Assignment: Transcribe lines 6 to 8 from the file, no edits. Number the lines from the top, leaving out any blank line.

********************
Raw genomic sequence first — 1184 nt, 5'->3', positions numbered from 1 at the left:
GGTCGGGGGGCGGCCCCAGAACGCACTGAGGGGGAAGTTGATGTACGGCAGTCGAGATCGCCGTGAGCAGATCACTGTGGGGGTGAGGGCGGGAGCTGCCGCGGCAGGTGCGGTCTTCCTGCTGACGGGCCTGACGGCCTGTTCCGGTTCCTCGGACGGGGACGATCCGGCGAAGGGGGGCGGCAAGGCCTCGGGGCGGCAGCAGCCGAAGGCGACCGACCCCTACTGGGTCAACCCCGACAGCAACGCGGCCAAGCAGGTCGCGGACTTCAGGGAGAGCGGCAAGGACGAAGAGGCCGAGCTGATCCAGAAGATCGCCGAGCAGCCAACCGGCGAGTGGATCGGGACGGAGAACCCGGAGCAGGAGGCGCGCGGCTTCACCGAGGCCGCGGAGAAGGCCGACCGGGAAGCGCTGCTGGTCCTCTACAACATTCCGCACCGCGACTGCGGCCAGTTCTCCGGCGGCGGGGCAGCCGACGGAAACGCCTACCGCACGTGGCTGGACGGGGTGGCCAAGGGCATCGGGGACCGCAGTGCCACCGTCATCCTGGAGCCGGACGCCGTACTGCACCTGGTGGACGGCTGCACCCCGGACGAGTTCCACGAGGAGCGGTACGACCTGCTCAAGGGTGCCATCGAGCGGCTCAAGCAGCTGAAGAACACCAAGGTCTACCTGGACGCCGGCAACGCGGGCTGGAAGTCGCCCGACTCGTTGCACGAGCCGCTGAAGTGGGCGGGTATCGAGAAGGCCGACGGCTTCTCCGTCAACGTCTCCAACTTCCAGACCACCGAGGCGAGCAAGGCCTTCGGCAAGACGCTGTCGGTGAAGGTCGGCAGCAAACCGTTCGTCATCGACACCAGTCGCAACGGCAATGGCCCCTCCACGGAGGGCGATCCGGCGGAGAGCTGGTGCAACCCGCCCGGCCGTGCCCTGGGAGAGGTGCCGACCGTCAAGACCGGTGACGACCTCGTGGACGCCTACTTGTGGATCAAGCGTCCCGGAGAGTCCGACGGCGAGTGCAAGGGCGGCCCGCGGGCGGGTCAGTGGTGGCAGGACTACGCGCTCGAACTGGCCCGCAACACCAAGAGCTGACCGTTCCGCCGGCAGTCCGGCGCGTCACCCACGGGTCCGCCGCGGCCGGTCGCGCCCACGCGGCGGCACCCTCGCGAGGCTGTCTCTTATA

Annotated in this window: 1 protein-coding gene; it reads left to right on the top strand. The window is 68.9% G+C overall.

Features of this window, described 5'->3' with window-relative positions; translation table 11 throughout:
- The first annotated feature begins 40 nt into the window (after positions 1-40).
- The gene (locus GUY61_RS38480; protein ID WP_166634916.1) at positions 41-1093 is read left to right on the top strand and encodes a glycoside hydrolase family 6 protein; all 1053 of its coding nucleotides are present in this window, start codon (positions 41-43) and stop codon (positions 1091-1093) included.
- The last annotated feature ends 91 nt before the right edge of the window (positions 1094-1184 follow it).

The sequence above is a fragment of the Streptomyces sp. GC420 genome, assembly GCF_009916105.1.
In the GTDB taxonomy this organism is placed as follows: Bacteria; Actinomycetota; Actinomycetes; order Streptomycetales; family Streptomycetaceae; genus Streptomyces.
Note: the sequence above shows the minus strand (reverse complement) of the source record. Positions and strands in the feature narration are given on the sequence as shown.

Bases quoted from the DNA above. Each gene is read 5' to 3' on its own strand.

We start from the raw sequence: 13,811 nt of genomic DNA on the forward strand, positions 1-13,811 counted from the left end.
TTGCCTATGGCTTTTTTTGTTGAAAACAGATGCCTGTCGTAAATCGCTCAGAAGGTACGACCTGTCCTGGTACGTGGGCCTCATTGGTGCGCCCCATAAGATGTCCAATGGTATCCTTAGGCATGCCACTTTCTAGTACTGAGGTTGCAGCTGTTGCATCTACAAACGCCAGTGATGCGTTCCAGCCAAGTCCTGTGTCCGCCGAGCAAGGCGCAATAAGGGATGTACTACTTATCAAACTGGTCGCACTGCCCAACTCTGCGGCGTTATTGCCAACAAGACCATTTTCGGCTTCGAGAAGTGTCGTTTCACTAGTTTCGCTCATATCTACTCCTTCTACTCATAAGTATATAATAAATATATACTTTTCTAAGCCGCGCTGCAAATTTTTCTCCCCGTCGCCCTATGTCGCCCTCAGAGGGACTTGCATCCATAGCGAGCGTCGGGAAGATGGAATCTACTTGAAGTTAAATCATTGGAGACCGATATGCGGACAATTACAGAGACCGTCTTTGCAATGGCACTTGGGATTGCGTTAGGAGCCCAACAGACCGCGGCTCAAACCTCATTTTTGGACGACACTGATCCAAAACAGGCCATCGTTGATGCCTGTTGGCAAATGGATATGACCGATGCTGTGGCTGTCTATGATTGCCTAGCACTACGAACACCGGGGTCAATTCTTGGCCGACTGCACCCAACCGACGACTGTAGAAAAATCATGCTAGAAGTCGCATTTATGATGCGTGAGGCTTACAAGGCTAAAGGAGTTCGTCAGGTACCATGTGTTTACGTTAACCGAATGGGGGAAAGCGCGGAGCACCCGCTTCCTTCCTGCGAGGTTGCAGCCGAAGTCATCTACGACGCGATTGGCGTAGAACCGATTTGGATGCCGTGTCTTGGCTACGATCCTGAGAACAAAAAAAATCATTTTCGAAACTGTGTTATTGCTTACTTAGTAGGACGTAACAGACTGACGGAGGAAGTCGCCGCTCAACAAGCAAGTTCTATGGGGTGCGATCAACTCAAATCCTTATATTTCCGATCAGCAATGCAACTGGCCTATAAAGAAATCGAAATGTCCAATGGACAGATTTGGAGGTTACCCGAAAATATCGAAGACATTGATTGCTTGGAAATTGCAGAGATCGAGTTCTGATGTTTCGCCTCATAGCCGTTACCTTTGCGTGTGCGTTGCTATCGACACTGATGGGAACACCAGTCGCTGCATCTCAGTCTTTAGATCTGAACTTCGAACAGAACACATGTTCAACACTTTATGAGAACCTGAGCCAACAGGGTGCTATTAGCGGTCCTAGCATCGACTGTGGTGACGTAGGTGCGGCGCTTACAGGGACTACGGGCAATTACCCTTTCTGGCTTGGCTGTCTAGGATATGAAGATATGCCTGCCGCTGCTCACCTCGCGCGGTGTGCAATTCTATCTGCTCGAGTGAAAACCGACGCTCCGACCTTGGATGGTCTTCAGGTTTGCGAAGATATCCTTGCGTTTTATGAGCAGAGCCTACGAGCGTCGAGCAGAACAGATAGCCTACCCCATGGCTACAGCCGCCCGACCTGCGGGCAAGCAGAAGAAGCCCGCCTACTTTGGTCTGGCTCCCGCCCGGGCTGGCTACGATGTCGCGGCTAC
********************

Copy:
- The gene (locus GUY61_RS38480; protein ID WP_166634916.1) at positions 41-1093 is read left to right on the top strand and encodes a glycoside hydrolase family 6 protein; all 1053 of its coding nucleotides are present in this window, start codon (positions 41-43) and stop codon (positions 1091-1093) included.
- The last annotated feature ends 91 nt before the right edge of the window (positions 1094-1184 follow it).

The sequence above is a fragment of the Streptomyces sp. GC420 genome, assembly GCF_009916105.1.